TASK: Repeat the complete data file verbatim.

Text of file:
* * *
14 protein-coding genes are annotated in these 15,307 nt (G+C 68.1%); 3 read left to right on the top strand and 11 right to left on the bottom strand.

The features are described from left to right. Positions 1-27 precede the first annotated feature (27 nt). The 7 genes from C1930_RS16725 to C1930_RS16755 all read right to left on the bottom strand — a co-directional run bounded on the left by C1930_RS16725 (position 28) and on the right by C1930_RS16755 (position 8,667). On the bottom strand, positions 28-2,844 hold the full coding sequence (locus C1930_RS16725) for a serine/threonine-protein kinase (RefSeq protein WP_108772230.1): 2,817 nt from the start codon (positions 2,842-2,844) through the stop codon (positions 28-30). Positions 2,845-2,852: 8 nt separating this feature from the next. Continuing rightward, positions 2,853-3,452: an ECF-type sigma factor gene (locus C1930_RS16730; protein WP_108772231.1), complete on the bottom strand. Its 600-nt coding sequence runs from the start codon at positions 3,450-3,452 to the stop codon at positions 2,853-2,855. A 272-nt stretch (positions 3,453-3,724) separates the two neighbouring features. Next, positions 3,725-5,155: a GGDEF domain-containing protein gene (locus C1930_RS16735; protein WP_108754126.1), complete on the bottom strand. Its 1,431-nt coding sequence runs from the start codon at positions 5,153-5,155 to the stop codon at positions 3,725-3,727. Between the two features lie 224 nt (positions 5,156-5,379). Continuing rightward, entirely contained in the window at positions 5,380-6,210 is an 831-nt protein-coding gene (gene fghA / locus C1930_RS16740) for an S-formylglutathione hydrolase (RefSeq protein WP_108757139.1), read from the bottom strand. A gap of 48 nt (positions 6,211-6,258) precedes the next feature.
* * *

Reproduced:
14 protein-coding genes are annotated in these 15,307 nt (G+C 68.1%); 3 read left to right on the top strand and 11 right to left on the bottom strand.

The features are described from left to right. Positions 1-27 precede the first annotated feature (27 nt). The 7 genes from C1930_RS16725 to C1930_RS16755 all read right to left on the bottom strand — a co-directional run bounded on the left by C1930_RS16725 (position 28) and on the right by C1930_RS16755 (position 8,667). On the bottom strand, positions 28-2,844 hold the full coding sequence (locus C1930_RS16725) for a serine/threonine-protein kinase (RefSeq protein WP_108772230.1): 2,817 nt from the start codon (positions 2,842-2,844) through the stop codon (positions 28-30). Positions 2,845-2,852: 8 nt separating this feature from the next. Continuing rightward, positions 2,853-3,452: an ECF-type sigma factor gene (locus C1930_RS16730; protein WP_108772231.1), complete on the bottom strand. Its 600-nt coding sequence runs from the start codon at positions 3,450-3,452 to the stop codon at positions 2,853-2,855. A 272-nt stretch (positions 3,453-3,724) separates the two neighbouring features. Next, positions 3,725-5,155: a GGDEF domain-containing protein gene (locus C1930_RS16735; protein WP_108754126.1), complete on the bottom strand. Its 1,431-nt coding sequence runs from the start codon at positions 5,153-5,155 to the stop codon at positions 3,725-3,727. Between the two features lie 224 nt (positions 5,156-5,379). Continuing rightward, entirely contained in the window at positions 5,380-6,210 is an 831-nt protein-coding gene (gene fghA / locus C1930_RS16740) for an S-formylglutathione hydrolase (RefSeq protein WP_108757139.1), read from the bottom strand. A gap of 48 nt (positions 6,211-6,258) precedes the next feature.